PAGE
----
EI TV – Air Pressure!


Educational Innovations Newsletter - EI TVAir Pressure Videos!

It’s no wonder air pressure is one of our favorite science topics at Educational Innovations.  There are so many different aspects to explore… and no limit to the amount of “Super! Wow! Neat!®” reactions you’ll get from your students.  Whether you are teaching at the elementary school or university level, the subject of air pressure always leaves an indelible impression.

If you come across a video you’d like us to add to this list, leave us a comment below!

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You Said It! Air Pressure Product Reviews


Educational Innovations Newsletter - You Said It

At Educational Innovations, we love all sorts of scientific topics but we’ll admit that air pressure holds a special place in our hearts.  After all, air (and its pressure) is all around us, so why not celebrate this amazing area of science?

Teachers clearly prize our air pressure materials as much as we do—they are among some of our best loved products year after year.  Read on for candid reviews from our customers.

If you have a favorite Educational Innovations product, send us a comment below!  We’d love to share your review with your fellow teachers and science lovers.

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Why Is a Drinking Bird Like a Dog on a Hot Day?


Ted Beyer, Educational Innovations, Inc.By:  Ted Beyer

Summertime—sun and fun!  For most of us (in the northern hemisphere at least) that means hot weather.  Heat does interesting things to the world around us, and to us as well.  On a hot day you tend to perspire.  Your body does this for a good reason:  as the moisture evaporates, it cools your skin, and thus helps to regulate your body temperature.

In contrast, dogs don’t perspire—they don’t have sweat glands!  So on a hot day you will see dogs panting—lots of rapid, shallow breaths with their tongues looking bigger than usual hanging out of their mouths.  That’s the doggie way of cooling off.  They are moving air over a wet surface—again using evaporation to lower their body temperature.
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What’s the Weather? Check Your Weatherglass Barometer


Ted Beyer

by:   Ted Beyer

Predicting the weather is an age-old guessing game.

Over time, more and more sophisticated devices have been developed to aid in the guessing game.  Indeed, some of the largest computers in the world today are dedicated to modeling the weather using millions of data points collected all over the world—all in an effort to determine if going to the beach this weekend is a good idea, or if you should just stay home and binge watch Game of Thrones (again).

torricelli engraving from The Granger CollectionAfter temperature, one of the earliest scientific observations about the weather is the variation in barometric pressure.  Local changes in air pressure usually signal changes in the weather.  Falling pressure generally indicates rain, snow or wind storms, and increasing pressure most often indicates nicer weather.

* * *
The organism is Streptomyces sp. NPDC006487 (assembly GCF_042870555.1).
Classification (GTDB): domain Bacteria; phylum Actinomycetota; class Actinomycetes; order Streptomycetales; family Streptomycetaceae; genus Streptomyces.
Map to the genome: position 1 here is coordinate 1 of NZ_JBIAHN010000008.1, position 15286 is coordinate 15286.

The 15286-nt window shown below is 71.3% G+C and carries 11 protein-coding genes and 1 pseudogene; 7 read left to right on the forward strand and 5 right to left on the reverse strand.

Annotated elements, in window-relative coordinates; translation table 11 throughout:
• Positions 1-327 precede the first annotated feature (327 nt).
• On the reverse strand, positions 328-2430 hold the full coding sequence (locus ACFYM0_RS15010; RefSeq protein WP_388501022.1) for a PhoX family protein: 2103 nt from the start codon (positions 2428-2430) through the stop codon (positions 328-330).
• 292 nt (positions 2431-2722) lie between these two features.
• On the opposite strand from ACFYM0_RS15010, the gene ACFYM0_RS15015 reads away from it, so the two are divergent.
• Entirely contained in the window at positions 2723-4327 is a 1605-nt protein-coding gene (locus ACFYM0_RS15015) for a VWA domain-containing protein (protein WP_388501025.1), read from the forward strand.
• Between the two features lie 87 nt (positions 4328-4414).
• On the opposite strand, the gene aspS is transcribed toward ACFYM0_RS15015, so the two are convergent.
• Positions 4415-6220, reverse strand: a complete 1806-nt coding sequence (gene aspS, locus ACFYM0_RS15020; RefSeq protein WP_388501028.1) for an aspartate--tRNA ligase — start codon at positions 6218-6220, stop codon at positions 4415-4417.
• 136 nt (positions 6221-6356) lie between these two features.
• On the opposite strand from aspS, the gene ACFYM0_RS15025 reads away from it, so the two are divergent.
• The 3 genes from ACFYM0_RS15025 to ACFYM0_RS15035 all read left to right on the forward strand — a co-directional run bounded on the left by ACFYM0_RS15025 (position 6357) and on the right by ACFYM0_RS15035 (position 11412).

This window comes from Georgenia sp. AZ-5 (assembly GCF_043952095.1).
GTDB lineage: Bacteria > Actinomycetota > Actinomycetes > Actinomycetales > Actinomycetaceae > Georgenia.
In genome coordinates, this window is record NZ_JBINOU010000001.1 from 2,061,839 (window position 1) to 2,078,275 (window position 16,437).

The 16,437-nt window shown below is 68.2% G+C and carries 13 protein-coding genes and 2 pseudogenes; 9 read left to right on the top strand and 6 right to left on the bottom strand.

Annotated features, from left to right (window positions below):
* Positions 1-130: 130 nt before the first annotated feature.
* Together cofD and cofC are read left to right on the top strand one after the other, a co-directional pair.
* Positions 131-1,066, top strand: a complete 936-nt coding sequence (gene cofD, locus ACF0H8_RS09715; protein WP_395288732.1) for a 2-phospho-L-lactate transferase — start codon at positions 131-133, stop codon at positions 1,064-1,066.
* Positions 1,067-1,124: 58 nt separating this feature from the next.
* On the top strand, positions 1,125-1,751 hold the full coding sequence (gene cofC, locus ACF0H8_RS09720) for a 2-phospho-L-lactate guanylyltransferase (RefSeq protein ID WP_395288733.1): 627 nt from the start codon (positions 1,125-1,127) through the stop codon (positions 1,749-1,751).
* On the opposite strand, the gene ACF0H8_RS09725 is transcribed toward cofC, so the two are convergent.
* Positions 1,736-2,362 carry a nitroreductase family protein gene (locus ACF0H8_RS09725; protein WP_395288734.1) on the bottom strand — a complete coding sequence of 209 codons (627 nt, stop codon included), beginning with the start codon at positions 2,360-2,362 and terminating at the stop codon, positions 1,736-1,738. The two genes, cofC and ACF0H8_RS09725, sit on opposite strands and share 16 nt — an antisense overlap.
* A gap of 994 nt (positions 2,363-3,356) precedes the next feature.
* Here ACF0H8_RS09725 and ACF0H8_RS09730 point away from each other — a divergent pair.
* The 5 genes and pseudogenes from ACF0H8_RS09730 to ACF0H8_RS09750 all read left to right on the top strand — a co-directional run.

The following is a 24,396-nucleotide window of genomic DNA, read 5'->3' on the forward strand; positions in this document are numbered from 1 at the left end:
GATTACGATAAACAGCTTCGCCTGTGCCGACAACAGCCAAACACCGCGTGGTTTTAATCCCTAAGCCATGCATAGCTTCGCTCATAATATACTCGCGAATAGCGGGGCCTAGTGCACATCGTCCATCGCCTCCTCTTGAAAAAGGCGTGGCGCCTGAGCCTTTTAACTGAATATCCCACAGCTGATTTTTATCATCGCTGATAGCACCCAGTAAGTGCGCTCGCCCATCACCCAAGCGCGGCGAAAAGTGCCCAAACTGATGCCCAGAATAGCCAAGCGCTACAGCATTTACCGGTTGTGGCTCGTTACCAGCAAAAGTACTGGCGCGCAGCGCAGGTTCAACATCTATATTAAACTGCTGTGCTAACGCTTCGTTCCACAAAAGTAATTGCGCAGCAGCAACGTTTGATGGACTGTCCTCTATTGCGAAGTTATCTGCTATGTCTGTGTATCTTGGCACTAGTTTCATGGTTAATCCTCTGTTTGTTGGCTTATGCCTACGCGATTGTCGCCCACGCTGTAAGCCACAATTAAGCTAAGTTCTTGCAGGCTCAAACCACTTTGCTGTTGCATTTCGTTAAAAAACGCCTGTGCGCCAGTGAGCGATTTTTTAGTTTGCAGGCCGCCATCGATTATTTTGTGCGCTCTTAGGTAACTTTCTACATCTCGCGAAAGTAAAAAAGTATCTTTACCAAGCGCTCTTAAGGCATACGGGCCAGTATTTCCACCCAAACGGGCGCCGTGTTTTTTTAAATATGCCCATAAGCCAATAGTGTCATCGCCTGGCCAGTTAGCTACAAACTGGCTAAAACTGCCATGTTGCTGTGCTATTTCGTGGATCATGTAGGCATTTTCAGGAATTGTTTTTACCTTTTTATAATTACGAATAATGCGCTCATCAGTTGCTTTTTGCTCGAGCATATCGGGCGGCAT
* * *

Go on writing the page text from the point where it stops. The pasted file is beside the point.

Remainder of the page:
One of the earliest gadgets used to try and track barometric pressure was the Weather Glass, also known as the Goethe Barometer [1].   Evangelista Toricelli [2] came up with the first truly accurate barometer—the classic, mercury-filled device—sometime around 1643-44.  [Note: Educational Innovations has a mercury-free version of this Science classroom “must-have.”] Read the rest of this entry »


The Microscale Vacuum Apparatus


Tami O'Connorby: Tami O’Connor

After the birth of my youngest child I decided to get a teaching position at a school closer to home. Until that point, I had only taught in the elementary grades. As it turned out, a seventh grade science position had opened up in the middle school in the next town, and, shortly after I filed my application, I was called in for an interview. Because it was already early June when the opening occurred, things moved along rather quickly.

The day after my interview I was called back to schedule a time to present a lesson to a class of students. The only day available just happened to be the second to last day of school, and the only class available just happened to be an 8th grade class… The school only went up to 8th grade, and on the last day of school, these 8th graders were participating in their moving up “fun” day at a local amusement park…

Microscale Vacuum ApparatusNow, anyone reading this probably recognizes that these kids—on the second to last day of their eighth grade year—had absolutely no interest in learning anything more from any of their regular teachers – much less a teacher they had never seen before. So, to say I was a little nervous is an understatement. I learned that they had just completed a unit on space, so after scouring my brain to come up with an interesting hands-on lesson that related to space, I decided to bring in the microscale vacuum apparatus from Educational Innovations.

Since most middle schools don’t have access to one, very few eighth grade students had ever seen a vacuum bell, so I gambled that the lesson I selected would hold their interest. With two team teachers, the science department chair, and the principal in the room to observe, this really was a lesson on “pressure!” Read the rest of this entry »